In April, the FBI raided Michael Cohen‘s home, office and hotel room. It’s now August and Cohen has reached a plea deal with the prosecution, claiming that candidate Donald Trump “directed” him to commit campaign finance violations with payoffs to Stormy Daniels and Karen McDougal.
Is it a coincidence that Cohen made this serious decision just as former Trump campaign chairman Paul Manafort‘s fate hung in the balance? Was it a coincidence that Cohen appeared in a courtroom as Manafort was found guilty of crimes?
Chair of Citizens for Responsibility and Ethics in Washington (CREW) Norm Eisen pointed to the timing of it all.
“Donald Trump has attacked DOJ relentlessly for the past 19 months,” he began. “Do we really think it is a total coincidence that DOJ is landing what look like devastating blows on two of those who were once closest to him within hours of each other?”
“Reason tells me one thing, my gut another,” he added.
The timing is much more than noticeable. Politico is confirming through a source that Cohen is choosing a guilty plea “to save millions of dollars, protect his family, and limit his exposure.”
Attorney Lanny Davis confirmed to Law&Crime in a statement that his client, Mr. Cohen, took this step “so that his family can move on to the next chapter.”
While the “exposure” referred to in the Politico piece is legal in nature, and reporting is that he faces 3-5 years behind bars as a result of the plea, it is also a possibility that the timing of the decision was motivated by the Manafort trial.
One need not be a rocket scientist to see that media coverage would be split between both stories and lessen, to some degree the focus, on Cohen but increase the focus on Trump associates overall.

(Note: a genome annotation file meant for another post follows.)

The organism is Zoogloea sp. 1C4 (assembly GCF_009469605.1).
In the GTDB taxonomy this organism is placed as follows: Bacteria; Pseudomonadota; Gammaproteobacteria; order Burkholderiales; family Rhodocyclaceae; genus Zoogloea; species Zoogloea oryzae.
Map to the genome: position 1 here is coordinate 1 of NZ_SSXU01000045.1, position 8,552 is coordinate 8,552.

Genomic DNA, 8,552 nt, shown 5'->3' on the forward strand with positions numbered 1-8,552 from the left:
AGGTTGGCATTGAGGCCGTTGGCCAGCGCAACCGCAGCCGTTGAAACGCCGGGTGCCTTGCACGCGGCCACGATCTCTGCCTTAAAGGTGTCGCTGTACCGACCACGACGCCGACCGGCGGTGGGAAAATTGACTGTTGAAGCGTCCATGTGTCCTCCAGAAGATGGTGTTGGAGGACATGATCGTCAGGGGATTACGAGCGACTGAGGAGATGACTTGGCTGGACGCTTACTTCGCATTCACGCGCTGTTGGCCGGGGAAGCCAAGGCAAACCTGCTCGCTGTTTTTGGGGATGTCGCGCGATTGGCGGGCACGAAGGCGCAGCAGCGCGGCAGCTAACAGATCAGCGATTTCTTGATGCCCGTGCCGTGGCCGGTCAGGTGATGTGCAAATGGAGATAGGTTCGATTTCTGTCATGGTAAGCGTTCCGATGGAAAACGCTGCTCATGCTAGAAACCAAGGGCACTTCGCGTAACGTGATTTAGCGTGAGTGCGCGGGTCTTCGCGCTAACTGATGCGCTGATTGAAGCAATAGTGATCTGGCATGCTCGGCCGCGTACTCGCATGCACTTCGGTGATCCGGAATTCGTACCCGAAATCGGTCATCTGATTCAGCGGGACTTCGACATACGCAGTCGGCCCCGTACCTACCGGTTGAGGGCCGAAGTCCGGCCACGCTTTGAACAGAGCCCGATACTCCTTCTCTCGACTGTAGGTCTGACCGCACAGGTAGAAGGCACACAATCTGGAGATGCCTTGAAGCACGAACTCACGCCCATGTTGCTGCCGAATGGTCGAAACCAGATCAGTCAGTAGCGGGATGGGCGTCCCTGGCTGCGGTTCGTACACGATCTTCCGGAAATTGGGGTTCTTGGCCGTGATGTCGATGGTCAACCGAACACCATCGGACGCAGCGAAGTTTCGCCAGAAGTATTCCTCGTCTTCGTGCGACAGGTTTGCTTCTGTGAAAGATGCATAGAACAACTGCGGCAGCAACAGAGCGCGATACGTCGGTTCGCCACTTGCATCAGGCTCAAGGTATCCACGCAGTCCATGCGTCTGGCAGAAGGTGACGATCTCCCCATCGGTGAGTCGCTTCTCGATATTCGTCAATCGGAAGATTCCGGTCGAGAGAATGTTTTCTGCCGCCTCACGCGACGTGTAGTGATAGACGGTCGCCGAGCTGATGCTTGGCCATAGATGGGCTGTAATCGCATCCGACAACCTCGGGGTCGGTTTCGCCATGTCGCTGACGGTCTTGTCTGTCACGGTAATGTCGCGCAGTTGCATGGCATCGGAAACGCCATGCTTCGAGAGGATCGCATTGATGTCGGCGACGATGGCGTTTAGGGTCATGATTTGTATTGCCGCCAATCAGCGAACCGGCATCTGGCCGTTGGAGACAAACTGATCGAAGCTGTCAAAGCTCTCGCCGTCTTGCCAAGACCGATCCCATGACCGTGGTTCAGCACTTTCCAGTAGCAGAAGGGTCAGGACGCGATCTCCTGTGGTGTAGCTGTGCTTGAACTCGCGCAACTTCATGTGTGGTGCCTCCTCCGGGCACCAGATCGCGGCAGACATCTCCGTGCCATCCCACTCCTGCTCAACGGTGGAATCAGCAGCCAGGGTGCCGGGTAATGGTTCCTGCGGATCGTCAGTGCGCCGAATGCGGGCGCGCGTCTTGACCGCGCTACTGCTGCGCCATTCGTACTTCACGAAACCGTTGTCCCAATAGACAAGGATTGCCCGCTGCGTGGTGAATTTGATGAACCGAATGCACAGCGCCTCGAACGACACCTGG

Another element here was that, since Cohen’s plea deal does implicate President Donald Trump in campaign finance violations, the timing could be a way of twisting the knife into his ex-boss.
This could especially be the case if Cohen doesn’t expect a pardon and was serious when he said he is “putting his family and country first.”
He’s reportedly been assured that his family be taken care of; is his country next? That Cohen said Trump directed him to commit a crime suggests Cohen kept his promises and also suggests no pardon is in the offing.
Lanny Davis touched on this point in his statement as well.
“This is Michael fulfilling his promise made on July 2nd to put his family and country first and tell the truth about Donald Trump. Today he stood up and testified under oath that Donald Trump directed him to commit a crime by making payments to two women for the principal purpose of influencing an election,” he said.
“If those payments were a crime for Michael Cohen, then why wouldn’t they be a crime for Donald Trump?” he asked.
The other possibility is the one Eisen raised — that this represents the Department of Justice’s (DOJ) revenge for nearly two years of being criticized by the president.
All of this seems significantly less likely than the true fact that the DOJ has guidelines about investigations given the closeness to election season.
This means that, in essence, the SDNY is running out of time when it comes to a Cohen indictment. Sticking with “unwritten rules,” or long-standing department guidelines, are seen as important. Look no further than the criticism leveled at fired FBI Director James Comey for an example of this.
The Office of the Inspector General report concluded Comey’s solo announcement that he would not bring charges against Hillary Clinton, for instance, was an “unjustified usurpation of authority” because it was a departure from “longstanding Department practice.”
Whether or not it means anything, Eisen wasn’t the only person to pick up on the timing.
It should be noted that special counsel Robert Mueller is not handling the Cohen investigation, as he referred that investigation to the SDNY.
And, in other interesting timing news, Trump’s current personal attorney, Rudy Giuliani, isn’t even in America right now.
[Image via Spencer Platt/Getty Images]
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